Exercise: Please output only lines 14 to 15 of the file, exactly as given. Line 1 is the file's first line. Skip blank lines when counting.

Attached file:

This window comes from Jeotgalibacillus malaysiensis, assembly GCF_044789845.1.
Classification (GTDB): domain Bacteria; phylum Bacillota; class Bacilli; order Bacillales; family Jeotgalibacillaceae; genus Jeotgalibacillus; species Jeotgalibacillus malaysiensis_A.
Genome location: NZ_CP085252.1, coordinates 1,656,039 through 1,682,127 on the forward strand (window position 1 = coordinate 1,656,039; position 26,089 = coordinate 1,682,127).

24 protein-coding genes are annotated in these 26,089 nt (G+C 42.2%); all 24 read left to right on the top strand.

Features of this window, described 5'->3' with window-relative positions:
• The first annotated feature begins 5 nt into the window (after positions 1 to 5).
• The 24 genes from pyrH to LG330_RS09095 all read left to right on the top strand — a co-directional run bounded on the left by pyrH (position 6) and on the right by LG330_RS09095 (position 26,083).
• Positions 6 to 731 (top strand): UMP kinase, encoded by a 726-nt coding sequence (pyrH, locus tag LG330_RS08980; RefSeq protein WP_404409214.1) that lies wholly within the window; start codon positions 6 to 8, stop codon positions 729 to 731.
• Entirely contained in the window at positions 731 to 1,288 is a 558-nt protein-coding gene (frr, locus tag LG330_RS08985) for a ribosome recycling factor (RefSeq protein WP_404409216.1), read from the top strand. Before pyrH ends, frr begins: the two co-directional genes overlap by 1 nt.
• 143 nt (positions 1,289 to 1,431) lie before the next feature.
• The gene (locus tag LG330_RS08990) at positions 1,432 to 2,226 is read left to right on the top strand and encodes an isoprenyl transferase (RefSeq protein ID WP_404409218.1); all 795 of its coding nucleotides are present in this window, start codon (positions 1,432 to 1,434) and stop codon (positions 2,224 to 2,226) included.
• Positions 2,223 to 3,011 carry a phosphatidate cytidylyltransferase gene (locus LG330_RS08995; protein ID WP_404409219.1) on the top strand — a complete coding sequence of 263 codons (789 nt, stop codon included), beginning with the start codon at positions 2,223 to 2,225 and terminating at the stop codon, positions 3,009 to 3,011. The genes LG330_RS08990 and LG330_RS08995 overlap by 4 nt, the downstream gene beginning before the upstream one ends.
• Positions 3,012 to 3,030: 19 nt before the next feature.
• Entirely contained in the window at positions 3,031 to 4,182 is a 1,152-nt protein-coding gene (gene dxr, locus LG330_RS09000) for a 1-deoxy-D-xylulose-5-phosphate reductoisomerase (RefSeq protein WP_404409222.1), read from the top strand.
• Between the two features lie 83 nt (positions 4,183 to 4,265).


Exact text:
• Entirely contained in the window at positions 3,031 to 4,182 is a 1,152-nt protein-coding gene (gene dxr, locus LG330_RS09000) for a 1-deoxy-D-xylulose-5-phosphate reductoisomerase (RefSeq protein WP_404409222.1), read from the top strand.
• Between the two features lie 83 nt (positions 4,183 to 4,265).